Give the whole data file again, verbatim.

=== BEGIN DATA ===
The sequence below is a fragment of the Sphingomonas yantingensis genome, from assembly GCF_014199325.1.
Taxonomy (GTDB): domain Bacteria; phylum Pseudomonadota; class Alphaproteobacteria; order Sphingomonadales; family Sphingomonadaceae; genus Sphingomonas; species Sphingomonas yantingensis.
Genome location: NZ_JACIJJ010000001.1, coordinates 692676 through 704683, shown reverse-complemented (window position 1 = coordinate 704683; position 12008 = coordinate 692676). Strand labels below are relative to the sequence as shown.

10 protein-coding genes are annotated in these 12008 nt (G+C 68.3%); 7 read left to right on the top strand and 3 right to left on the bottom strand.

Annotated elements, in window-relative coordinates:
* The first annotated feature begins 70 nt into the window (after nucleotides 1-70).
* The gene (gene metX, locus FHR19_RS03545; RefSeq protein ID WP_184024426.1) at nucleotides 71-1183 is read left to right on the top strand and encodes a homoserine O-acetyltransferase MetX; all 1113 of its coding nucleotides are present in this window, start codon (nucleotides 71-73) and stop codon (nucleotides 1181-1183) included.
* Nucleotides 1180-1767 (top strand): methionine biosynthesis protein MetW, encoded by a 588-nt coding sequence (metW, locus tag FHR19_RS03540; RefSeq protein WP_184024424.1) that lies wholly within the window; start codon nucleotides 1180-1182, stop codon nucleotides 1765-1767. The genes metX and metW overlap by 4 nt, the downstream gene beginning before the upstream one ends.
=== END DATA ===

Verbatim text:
The sequence below is a fragment of the Sphingomonas yantingensis genome, from assembly GCF_014199325.1.
Taxonomy (GTDB): domain Bacteria; phylum Pseudomonadota; class Alphaproteobacteria; order Sphingomonadales; family Sphingomonadaceae; genus Sphingomonas; species Sphingomonas yantingensis.
Genome location: NZ_JACIJJ010000001.1, coordinates 692676 through 704683, shown reverse-complemented (window position 1 = coordinate 704683; position 12008 = coordinate 692676). Strand labels below are relative to the sequence as shown.

10 protein-coding genes are annotated in these 12008 nt (G+C 68.3%); 7 read left to right on the top strand and 3 right to left on the bottom strand.

Annotated elements, in window-relative coordinates:
* The first annotated feature begins 70 nt into the window (after nucleotides 1-70).
* The gene (gene metX, locus FHR19_RS03545; RefSeq protein ID WP_184024426.1) at nucleotides 71-1183 is read left to right on the top strand and encodes a homoserine O-acetyltransferase MetX; all 1113 of its coding nucleotides are present in this window, start codon (nucleotides 71-73) and stop codon (nucleotides 1181-1183) included.
* Nucleotides 1180-1767 (top strand): methionine biosynthesis protein MetW, encoded by a 588-nt coding sequence (metW, locus tag FHR19_RS03540; RefSeq protein WP_184024424.1) that lies wholly within the window; start codon nucleotides 1180-1182, stop codon nucleotides 1765-1767. The genes metX and metW overlap by 4 nt, the downstream gene beginning before the upstream one ends.